The dial appears to be original and darned near new.  A lot of people use the term "mint" with watches, which is funny since watches aren't made in a mint.  But this sterling silver dial with solid gold numerals and markers sure looks "factory fresh".

The earlier 982M actually have a gold medallion inset into the train bridge.  The last few years of 982M's lost the medallion and just got a inset enamel circle.  When I first opened the watch, the regulator was set to "super slow", meaning it was pushed to the right, almost over the center wheel.  I pushed it back to the center, just to take the strain off the poor hairspring.

With the dial out of the way, one thing is readily apparent.  There is a ton of excess oil inside.  Look at all the oil that has pooled on the top of the main plate.  I suspect it's from the mainspring barrel.

With the ratchet wheel and the smaller winding wheel out of the way, you can see there's a lot of excess oil on the barrel bridge too.  If any of this oil got onto the hairspring it would make the watch run very fast - thus the probable reason for someone pushing the regulator to super-slow.

Opening up the mainspring barrel, I was a little surprised to see an older blue mainspring.  You'd think if someone serviced this watch and put so much oil inside, they might have replaced the mainspring... but not in this case.

These old blue steel springs tend to "set" after a while and lose a lot of their energy.  The watch will run fine, but it won't run as long.  With a fresh mainspring, a well maintained 982M should run 40 hours or so on a full wind.

I like to use genuine Hamilton Dynavar white alloy mainsprings whenever possible.

Here you can see the difference between an old "set" spring and new mainspring.  A new mainspring will actually coil in the opposite direction.

The best way to install a new mainspring is with a mainspring winder.  There are many different styles of winders but I like to use a K&D variable diameter model.  It allows me to use the same winder for different sized barrels.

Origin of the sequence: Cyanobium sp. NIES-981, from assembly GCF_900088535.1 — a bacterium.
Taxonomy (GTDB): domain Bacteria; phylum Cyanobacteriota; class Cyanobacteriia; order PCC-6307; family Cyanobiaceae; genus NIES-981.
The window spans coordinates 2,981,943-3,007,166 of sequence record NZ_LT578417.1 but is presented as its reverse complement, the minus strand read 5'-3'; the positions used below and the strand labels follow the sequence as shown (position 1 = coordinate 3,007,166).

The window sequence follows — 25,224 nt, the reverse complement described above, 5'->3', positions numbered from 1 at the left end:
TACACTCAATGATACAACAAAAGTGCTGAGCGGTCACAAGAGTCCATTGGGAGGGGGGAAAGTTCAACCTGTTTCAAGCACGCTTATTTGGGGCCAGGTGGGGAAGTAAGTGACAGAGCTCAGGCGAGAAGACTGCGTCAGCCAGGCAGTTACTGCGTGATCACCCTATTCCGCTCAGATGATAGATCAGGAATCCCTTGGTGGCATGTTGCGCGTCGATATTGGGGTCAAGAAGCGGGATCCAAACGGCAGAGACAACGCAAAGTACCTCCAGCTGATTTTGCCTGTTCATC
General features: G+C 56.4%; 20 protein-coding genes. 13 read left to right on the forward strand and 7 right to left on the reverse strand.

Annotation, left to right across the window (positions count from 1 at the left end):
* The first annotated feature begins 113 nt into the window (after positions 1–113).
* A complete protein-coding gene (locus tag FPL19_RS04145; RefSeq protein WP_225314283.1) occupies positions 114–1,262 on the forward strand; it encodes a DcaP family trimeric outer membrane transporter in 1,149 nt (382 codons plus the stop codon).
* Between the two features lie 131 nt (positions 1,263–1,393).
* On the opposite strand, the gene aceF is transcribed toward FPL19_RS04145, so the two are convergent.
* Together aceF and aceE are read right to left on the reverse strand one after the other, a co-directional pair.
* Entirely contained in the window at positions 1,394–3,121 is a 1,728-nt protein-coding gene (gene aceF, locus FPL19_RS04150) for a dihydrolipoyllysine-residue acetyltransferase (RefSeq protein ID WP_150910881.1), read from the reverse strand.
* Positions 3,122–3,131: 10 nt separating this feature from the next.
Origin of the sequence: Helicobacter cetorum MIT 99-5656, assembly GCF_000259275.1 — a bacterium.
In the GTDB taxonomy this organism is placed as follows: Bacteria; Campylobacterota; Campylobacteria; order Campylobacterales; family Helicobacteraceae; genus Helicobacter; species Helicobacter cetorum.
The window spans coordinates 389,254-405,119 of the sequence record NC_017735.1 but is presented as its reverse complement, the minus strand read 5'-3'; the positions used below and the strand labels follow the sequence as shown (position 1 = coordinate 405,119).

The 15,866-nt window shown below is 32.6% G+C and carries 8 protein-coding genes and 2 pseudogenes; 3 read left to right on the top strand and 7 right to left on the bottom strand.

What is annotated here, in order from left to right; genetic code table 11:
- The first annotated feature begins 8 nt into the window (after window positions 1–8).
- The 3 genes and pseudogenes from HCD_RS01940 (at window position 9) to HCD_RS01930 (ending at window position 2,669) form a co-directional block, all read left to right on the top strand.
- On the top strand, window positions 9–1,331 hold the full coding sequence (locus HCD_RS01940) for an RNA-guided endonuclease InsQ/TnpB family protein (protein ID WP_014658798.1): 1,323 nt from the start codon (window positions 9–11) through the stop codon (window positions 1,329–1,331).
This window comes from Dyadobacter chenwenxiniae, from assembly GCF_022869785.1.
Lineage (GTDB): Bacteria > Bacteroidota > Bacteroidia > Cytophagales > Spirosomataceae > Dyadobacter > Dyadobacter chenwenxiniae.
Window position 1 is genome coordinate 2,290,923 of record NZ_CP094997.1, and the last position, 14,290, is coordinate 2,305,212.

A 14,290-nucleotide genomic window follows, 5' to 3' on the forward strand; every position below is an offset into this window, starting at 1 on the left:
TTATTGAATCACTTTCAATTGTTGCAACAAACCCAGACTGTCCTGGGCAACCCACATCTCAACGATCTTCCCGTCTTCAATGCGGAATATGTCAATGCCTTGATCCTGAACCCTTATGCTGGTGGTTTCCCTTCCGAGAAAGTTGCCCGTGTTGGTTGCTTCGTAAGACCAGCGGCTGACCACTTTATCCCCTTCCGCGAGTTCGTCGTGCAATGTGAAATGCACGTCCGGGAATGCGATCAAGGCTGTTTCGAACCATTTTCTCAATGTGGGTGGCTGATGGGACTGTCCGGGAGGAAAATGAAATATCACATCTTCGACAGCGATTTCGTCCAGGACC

Everything is cleaned and dried before getting reassembled with fresh oil - and a LOT less of it than was in there when I started.

The now cleaned movement is running nicely.  It's off to the timer from here to see how well it's running.

Watch timers listen to the ticking and compare what it hears to what it expects to hear.  In this case, the timer is picking up extra noise inside the watch.  I suspect there is a tiny fleck of dust on the hairspring - just enough to make a sound but not enough to really bother the balance motion.

I cleaned the hairspring again and carefully inspected it.  Now the watch is running exactly as it should.  Everything looks great.  I'll leave it running a little fast for now.

My friend asked me to put a new crown on the watch.  I'll need to replace the stem too - as you can see the current one is rusted.  However, the crown and the stem are tailored to each other so that you have the perfect combined length and it will fit correctly against the watch case

I didn't have to do too much to the outside of the watch, to be honest.  I gave it a gentle polish and called it a day.  This Wesley dates to 1948 based on the movement serial number.  It now runs as great as it looks.

Just for comparison's sake, check out the relative large size of a Wesley compared to it's 1941 sibling, the Gilbert.  The Wesley is considerably larger.